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CIO Review >> Magazine >> April - 2013 issue

The Future of Software Defined Data Centers: A Glimpse

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The technology industry continues to evolve with the introduction of software-defined data centers. Until recently, such advances were not possible because the computing , storage and virtualization necessary to support them were not available. Moving forward, we will continue to see automation and software-defined data centers become independent from infrastructure and facilitate more effective business practices.


What is a Software-Defined Data Center?

A software-defined data center is just that: a data center with infrastructure defined in software. It removes the hardware and software layers from one another, simplifying techniques and producing significant cost savings, efficiency and more raw computing power.
In order to be considered a software-defined data center, it must have:
• An access management tier with self-service and programmable interfaces, and subscriber, identity and access management.
• A service management tier with a service catalog, model, configuration, availability and performance, demand, financial and
service-level management.
• A resource management tier with resource state management, performance monitoring and usage metering, security and governor/
configuration management.
• A resource tier with component managers, resource pools, virtual resources and physical resources.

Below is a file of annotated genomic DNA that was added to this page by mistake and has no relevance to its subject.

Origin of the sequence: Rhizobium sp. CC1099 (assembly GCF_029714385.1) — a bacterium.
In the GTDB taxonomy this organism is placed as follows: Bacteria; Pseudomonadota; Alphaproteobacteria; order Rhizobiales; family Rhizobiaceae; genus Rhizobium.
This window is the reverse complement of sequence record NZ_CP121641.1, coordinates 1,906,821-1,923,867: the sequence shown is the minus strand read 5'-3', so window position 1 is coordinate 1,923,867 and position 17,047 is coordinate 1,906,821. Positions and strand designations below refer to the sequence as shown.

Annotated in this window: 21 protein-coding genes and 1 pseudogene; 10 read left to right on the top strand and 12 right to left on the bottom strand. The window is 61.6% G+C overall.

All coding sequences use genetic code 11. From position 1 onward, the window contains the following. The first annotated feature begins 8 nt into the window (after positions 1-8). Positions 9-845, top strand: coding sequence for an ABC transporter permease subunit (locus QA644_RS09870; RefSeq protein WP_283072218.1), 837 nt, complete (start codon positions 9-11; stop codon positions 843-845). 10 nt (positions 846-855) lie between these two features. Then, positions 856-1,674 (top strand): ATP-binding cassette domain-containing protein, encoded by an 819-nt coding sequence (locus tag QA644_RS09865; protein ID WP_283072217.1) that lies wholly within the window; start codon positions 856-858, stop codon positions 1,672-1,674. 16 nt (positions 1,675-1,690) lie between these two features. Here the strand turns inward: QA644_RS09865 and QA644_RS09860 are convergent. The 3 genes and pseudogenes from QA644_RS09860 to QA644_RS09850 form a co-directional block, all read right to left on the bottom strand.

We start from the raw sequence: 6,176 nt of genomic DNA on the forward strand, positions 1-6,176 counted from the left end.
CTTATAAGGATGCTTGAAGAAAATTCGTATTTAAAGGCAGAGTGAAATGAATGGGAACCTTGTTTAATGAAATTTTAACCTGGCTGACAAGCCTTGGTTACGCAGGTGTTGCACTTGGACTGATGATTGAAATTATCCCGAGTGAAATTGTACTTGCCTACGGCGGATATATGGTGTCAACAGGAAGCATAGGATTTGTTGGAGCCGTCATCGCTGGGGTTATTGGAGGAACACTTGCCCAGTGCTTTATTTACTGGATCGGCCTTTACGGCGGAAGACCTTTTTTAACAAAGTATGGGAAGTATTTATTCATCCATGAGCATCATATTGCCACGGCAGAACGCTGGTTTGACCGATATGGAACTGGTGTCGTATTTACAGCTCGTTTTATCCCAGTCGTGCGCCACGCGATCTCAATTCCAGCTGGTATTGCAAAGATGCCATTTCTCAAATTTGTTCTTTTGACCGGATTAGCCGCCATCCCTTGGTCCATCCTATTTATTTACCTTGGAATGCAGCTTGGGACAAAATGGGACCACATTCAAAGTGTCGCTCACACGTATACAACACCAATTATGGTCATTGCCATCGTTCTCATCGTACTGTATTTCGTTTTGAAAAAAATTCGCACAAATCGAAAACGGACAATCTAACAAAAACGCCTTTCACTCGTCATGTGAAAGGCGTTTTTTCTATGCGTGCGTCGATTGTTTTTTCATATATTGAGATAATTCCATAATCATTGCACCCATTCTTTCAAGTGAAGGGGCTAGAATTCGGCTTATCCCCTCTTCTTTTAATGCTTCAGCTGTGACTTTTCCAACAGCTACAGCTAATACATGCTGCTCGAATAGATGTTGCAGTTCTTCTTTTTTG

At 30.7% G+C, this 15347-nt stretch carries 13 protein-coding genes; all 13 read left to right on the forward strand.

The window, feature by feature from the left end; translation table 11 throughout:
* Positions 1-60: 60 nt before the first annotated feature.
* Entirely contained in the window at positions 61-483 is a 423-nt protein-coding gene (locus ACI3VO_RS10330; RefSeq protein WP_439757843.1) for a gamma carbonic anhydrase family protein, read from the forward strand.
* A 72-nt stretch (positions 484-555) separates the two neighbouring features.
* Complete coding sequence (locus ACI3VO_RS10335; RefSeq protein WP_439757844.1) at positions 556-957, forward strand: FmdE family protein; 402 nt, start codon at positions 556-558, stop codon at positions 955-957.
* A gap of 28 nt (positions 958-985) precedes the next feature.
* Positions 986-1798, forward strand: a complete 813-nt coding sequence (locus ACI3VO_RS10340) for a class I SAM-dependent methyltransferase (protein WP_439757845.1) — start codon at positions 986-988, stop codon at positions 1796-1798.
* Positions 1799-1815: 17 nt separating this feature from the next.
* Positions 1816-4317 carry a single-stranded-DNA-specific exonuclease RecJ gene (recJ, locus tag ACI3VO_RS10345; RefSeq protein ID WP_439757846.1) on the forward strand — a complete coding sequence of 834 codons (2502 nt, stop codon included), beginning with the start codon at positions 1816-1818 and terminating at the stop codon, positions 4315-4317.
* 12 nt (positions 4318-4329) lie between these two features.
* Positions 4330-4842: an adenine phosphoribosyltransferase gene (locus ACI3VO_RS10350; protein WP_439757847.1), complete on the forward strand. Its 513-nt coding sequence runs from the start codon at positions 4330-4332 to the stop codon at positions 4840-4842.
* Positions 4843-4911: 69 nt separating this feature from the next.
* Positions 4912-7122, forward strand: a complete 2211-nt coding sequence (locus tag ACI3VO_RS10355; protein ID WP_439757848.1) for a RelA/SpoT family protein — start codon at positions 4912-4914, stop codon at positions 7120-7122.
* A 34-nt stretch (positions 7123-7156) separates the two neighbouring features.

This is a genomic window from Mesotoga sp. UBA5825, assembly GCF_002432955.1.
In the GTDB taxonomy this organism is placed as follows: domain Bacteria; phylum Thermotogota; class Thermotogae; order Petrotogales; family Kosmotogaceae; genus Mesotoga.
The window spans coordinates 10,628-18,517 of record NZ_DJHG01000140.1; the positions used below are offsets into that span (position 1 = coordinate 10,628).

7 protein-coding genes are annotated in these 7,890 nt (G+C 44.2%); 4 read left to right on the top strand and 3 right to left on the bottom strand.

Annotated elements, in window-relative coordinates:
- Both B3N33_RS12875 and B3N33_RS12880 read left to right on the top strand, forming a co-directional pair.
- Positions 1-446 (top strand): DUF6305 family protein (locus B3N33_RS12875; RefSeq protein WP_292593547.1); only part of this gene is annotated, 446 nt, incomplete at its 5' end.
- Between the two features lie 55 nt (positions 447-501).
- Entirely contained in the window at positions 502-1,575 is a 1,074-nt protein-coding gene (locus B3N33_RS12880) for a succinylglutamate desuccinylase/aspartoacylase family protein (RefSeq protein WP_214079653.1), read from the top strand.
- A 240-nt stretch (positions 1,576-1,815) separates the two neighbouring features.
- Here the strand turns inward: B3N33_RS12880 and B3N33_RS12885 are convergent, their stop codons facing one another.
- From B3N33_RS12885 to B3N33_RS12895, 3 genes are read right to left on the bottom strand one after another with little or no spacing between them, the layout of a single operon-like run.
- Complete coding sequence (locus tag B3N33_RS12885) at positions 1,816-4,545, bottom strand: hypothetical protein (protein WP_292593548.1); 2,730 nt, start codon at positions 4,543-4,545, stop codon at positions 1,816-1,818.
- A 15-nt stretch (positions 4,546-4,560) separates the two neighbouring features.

Benefits of using a Software-Defined Data Center

Utilizing these resources will allow users to access the data center, or even multiple data centers, regardless of geographical location,
and abstracted from the confines of the physical hardware. By using these configurations, businesses can modernize infrastructure without the associated revamp costs.


Software-defined data centers allow organizations to have their own private cloud environment and exercise more control over their
hosted data. They also enjoy ondemand access instead of requesting permission from the cloud provider and the ability to implement the level
of security rather than relying on the
security put in place by the provider.


How Software and Automation will become Independent from Infrastructure


In a way, software and automation have already become independent from the infrastructure in which they are hosted. We have seen this
in the Software-as-a-Service and Infrastructure-as-a-Service models. Moving forward, we will see this trend continue to gain traction as the
following components become more developed:
• Abstraction – enables the decoupling of a resource from its consumer.